Teaching your dog to fetch a ball should be the easiest thing. To learn how to teach a dog to fetch a ball is more about learning how to play with your dog. Sometimes it is straightforward, and dogs just play without any previous training.
However, most dogs are not as instinctively programmed to play with you such games. Some dogs just stare at you as you throw the ball, not knowing what you expect from them. Others are a good catcher, but the dropping part is not precisely their best attribute. In such cases, you will need these tips on how to teach a dog to fetch a ball.
Start by Picking the Right Ball
Not all toys or balls are okay for the fetch game with dogs. Here are some tips to pick the right ball:
- Do not pick anything green. The best choice of colors is dark blue or white. Other suitable colors can be black for greenish places and purple or pink for sand or concrete. All these colors will create a good color contrast that your dog will see easily.
- Look for an appropriate size. This may change depending on your dog’s breed. The smallest size is a tennis ball, while the largest size depends on what can your dog actually fetch.
- The consistency of the ball is important. Most pets will have no issues bringing any ball, but some others are going to feel more comfortable with a softer ball.
Once you have the right ball at hand, let’s start with learning how to teach a dog to fetch a ball.
Start by Teaching Basic Commands
The best to teach your dog the fetch game is to start with the basics. These are the commands he must know by the moment you want to play fetch with him:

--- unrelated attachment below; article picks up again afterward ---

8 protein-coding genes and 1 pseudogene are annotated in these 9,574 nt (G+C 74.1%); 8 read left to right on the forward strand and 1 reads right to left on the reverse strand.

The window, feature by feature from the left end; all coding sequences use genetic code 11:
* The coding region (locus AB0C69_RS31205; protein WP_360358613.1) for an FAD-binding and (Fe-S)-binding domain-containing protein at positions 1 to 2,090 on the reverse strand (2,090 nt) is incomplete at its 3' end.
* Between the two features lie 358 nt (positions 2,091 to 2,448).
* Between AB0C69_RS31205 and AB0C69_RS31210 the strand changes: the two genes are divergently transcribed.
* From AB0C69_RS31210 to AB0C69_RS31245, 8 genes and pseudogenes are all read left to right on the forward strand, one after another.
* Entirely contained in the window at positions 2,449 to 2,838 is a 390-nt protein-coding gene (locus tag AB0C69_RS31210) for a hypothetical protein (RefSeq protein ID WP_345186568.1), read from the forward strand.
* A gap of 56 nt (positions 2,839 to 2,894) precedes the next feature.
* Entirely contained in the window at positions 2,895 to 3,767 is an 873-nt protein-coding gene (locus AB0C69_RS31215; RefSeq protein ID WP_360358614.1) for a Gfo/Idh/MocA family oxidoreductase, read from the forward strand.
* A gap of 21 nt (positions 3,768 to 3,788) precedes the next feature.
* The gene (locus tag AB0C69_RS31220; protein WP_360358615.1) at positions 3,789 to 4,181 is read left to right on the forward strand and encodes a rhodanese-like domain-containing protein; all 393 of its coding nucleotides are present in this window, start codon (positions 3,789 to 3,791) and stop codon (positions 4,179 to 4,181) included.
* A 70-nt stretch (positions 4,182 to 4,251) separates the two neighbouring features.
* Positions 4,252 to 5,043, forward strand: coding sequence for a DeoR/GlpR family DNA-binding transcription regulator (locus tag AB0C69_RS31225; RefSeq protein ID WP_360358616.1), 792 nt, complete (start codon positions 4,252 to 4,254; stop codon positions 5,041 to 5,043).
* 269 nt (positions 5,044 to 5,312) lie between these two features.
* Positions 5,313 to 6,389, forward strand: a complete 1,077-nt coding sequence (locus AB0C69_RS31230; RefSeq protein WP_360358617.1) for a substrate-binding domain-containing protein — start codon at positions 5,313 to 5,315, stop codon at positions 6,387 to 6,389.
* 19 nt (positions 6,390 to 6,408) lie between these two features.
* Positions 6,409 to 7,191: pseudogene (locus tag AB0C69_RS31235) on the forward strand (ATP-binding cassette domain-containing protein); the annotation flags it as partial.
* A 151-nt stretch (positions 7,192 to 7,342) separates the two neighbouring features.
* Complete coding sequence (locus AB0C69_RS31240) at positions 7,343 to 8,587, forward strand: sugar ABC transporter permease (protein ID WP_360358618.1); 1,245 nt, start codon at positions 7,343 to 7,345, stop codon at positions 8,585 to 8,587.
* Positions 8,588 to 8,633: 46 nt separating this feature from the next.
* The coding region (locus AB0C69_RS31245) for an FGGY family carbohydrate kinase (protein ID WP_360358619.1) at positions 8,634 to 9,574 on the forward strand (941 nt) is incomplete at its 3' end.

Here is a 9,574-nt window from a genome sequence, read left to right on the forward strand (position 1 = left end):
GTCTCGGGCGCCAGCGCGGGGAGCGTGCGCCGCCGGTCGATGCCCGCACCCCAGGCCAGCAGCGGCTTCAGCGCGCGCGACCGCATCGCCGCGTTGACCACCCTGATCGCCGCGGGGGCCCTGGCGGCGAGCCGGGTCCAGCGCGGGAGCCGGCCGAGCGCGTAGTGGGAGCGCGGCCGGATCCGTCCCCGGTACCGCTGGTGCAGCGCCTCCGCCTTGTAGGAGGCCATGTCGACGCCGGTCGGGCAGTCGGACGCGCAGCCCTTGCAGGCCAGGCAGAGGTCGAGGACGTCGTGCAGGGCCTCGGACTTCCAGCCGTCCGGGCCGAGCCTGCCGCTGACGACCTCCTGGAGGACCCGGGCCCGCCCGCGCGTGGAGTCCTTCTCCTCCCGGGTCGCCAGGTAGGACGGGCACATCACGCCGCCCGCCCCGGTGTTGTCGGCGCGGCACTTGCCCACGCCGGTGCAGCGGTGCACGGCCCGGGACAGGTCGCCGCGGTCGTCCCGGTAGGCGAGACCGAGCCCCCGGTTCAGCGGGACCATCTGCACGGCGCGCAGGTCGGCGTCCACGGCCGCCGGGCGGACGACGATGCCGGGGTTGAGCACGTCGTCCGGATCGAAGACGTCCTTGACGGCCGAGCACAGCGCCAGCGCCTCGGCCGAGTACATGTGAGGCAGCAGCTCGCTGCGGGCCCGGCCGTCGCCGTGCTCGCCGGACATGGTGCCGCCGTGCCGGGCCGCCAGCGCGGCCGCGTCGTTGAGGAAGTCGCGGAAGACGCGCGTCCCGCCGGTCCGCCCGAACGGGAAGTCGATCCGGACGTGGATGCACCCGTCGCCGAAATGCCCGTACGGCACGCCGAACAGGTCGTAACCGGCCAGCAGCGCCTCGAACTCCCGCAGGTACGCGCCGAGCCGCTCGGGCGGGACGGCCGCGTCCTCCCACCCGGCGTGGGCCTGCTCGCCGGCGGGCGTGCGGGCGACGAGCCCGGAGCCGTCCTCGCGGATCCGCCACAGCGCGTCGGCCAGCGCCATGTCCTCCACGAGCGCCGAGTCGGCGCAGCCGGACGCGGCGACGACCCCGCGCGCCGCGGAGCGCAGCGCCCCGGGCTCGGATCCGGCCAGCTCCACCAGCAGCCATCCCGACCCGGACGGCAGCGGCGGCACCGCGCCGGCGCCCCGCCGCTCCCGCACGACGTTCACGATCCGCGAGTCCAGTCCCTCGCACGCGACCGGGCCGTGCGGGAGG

Once he knows these commands, it will be easier to teach him a new command. It can be catch or simply fetch
Find your Starting Point
Try to play with your dog and find your point of departure. That way it will be easier to set the initial point on how to teach a dog to fetch a ball. Try to play with him naturally and observe his behavior. Here are the possibilities:
- When you show the ball, but it has no interest in it. Then, you have to get its attention towards the object first.
- When you throw the ball, it just stares and doesn’t In this case, start slow. Instead of throwing the ball, put it down, give the command, if necessary, give some guidance, move one step back, and praise him as he takes it.
- When it gets the ball, but he stays with it. Then, use the come command. Your pet should go back to you.
- When it brings the ball, your pet is not releasing the ball. In this case, use the drop command. Your pet should let go the ball.
As you are teaching the fetch game, there are some crucial things you must not do:
- Do not chase your dog. Let him come. If it is necessary, move a step back and reinforce the come command.
- Do not try to take the ball by force. Let him drop. If it is necessary, move a step back and reinforce the drop command.
- Do not move as if you threw the ball while your dog is learning to play. That will be confusing and is going to delay the process.
Finally, be careful with rewards. Use them only on how to teach a dog to fetch a ball if that is your objective. Give clear instructions and don’t give any dog threat if he is not following them all.
To play your dog is important to promote his health. The fetch game is an excellent way to spend the extra energy your pet has. It is also the right approach promoting his good health. With 15 minutes of playing fetch, he will have done lots of exercise without exhausting you.
Fun / Interesting Dog Facts
Some colors look differently at the sight of a dog. That is the case of orange. Dogs cannot see orange and see it as a different tone of green. If you try to play the fetch game on a green lawn with an orange ball, your dog might have some troubles seeing the ball, making the fetch game harder.
Another interesting fact is that despite what most people may think, the fetch game is not precisely instinctively to dogs. Most movies and media make us believe that they have it coded in their DNA. The truth is that most dogs need to learn to fetch a ball, making the knowledge of how to teach a dog to fetch a ball very valuable.